My Dansko shoes, (the only type I can wear comfortably,) were on the porch where I had taken them off.  Unfortunately, Jody, our new puppy, had decided they made great chew toys, and she had chewed the decorative leather band  around the top of them.  Fortunately, she had chewed them both equally so they at least matched…

I quickly tried to fix my unruly hair, which can usually be coaxed into a semblance of curls and puffiness. Not today.  Today it refused to be tamed.  My hair is longer than usual because there has been no time to get a haircut, so it is super fluffy and frizzy, and standing on end all around my head like a wild lion mane.  Better than that….like Phil Spector…

Looking in the mirror, I assessed my appearance. Hair unruly enough to scare  Frankenstein.  Saggy breasts under a garden explosion of a shirt that was so large my daughter could have fit in it with me. Saggy jeans, which are somewhat of a relief because they do not fit tightly enough to force the bikini bottom to slide up into my butt. Shoes missing the decorative strap, but otherwise presentable.  And white and red striped socks…not too bad if you don’t look at the top of them.  I was “passable” as long as I stood up all day lest people see the Santas on the top of my socks. Then I would look REALLY ridicules….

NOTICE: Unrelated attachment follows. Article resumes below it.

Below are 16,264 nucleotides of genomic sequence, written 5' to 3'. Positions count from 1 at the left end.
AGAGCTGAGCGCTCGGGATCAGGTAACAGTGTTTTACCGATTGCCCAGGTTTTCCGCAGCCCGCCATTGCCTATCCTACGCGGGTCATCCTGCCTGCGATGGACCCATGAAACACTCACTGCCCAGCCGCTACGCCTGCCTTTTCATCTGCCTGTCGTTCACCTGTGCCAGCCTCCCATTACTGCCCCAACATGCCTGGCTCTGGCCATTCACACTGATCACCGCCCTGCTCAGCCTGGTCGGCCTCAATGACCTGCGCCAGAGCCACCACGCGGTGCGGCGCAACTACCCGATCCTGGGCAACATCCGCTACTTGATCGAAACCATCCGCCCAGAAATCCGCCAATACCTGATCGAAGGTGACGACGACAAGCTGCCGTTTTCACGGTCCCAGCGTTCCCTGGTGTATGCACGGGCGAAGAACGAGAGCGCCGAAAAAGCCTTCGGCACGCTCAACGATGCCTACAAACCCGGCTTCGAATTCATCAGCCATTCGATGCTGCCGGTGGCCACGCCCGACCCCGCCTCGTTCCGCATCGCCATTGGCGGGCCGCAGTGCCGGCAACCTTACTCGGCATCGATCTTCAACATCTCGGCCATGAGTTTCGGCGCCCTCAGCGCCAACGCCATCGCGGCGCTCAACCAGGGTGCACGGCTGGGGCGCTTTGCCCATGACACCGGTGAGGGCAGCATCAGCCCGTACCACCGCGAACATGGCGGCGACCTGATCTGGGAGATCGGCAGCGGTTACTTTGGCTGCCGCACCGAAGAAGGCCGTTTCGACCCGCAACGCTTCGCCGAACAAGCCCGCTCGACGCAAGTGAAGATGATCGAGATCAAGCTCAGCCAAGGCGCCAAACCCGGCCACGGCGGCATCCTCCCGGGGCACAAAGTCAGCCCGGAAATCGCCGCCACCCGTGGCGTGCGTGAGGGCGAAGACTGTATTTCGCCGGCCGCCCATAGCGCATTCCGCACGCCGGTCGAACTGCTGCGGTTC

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PS. I have recently been honored with a special award from http://lyricsonthelake.wordpress.com/2013/04/29/because-why-not/:

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I would love to come and speak for your group or at your conference.  I would do it for free, but would need the price of travel. For functions in the North East, that would be only gas money.  I do promise to dress properly…

Link to my book

https://itunes.apple.com/us/book/the-apple-tree/id538572206?mt=11

The Apple Tree: Raising 5 Kids With Disabilities and Remaining Sane

Link to the Readers Digest review of my book:  http://www.rd.com/recommends/what-to-read-after-a-hurricane/

Random Thought on Life with Children with Disabilities

Thoughts Regarding Life with Several Children with Disabilities

  • When you have several people in your family, (ours has 6 at home,) put names on toothbrushes.  They are only available in so many colors…
  • Taking multiple pills is easier if they are placed in a little plastic cup.  Using a hand is not always the safest way to guarantee they will all get into the mouth. (Before I discovered this, I was finding pills here, there and everywhere, especially between the couch cushions.)
  • Keep extra pills and a bottle of water in your car in case you are delayed and a child would miss a dose.
  • Even though it might be easier, do not schedule doctor’s appointments at the same time for more than one child.  I have learned that there is a direct correlation between the difficulties to be discussed about one child with the doctor and the misbehavior of the other child.  I also usually take the child with the appointment out to eat afterwards for some “quality time”.  This seems to encourage good behavior at the doctor’s.